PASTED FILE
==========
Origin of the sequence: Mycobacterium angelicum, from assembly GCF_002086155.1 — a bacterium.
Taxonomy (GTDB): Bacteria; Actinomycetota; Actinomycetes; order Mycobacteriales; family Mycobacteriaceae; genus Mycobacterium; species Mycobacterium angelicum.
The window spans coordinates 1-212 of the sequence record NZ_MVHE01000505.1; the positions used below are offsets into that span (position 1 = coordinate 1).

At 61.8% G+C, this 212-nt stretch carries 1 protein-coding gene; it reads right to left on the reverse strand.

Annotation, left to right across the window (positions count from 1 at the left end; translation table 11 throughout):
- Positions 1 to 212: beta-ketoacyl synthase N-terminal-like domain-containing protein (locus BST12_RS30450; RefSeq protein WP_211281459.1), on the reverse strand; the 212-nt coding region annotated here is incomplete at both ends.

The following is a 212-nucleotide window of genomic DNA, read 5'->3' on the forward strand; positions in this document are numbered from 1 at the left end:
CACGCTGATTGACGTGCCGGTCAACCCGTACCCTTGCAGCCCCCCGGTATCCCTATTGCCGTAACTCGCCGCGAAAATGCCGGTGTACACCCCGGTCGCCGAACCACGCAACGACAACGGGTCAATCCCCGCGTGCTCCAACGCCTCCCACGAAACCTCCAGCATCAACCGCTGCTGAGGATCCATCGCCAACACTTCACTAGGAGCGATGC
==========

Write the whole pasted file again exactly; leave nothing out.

Origin of the sequence: Mycobacterium angelicum, from assembly GCF_002086155.1 — a bacterium.
Taxonomy (GTDB): Bacteria; Actinomycetota; Actinomycetes; order Mycobacteriales; family Mycobacteriaceae; genus Mycobacterium; species Mycobacterium angelicum.
The window spans coordinates 1-212 of the sequence record NZ_MVHE01000505.1; the positions used below are offsets into that span (position 1 = coordinate 1).

At 61.8% G+C, this 212-nt stretch carries 1 protein-coding gene; it reads right to left on the reverse strand.

Annotation, left to right across the window (positions count from 1 at the left end; translation table 11 throughout):
- Positions 1 to 212: beta-ketoacyl synthase N-terminal-like domain-containing protein (locus BST12_RS30450; RefSeq protein WP_211281459.1), on the reverse strand; the 212-nt coding region annotated here is incomplete at both ends.

The following is a 212-nucleotide window of genomic DNA, read 5'->3' on the forward strand; positions in this document are numbered from 1 at the left end:
CACGCTGATTGACGTGCCGGTCAACCCGTACCCTTGCAGCCCCCCGGTATCCCTATTGCCGTAACTCGCCGCGAAAATGCCGGTGTACACCCCGGTCGCCGAACCACGCAACGACAACGGGTCAATCCCCGCGTGCTCCAACGCCTCCCACGAAACCTCCAGCATCAACCGCTGCTGAGGATCCATCGCCAACACTTCACTAGGAGCGATGC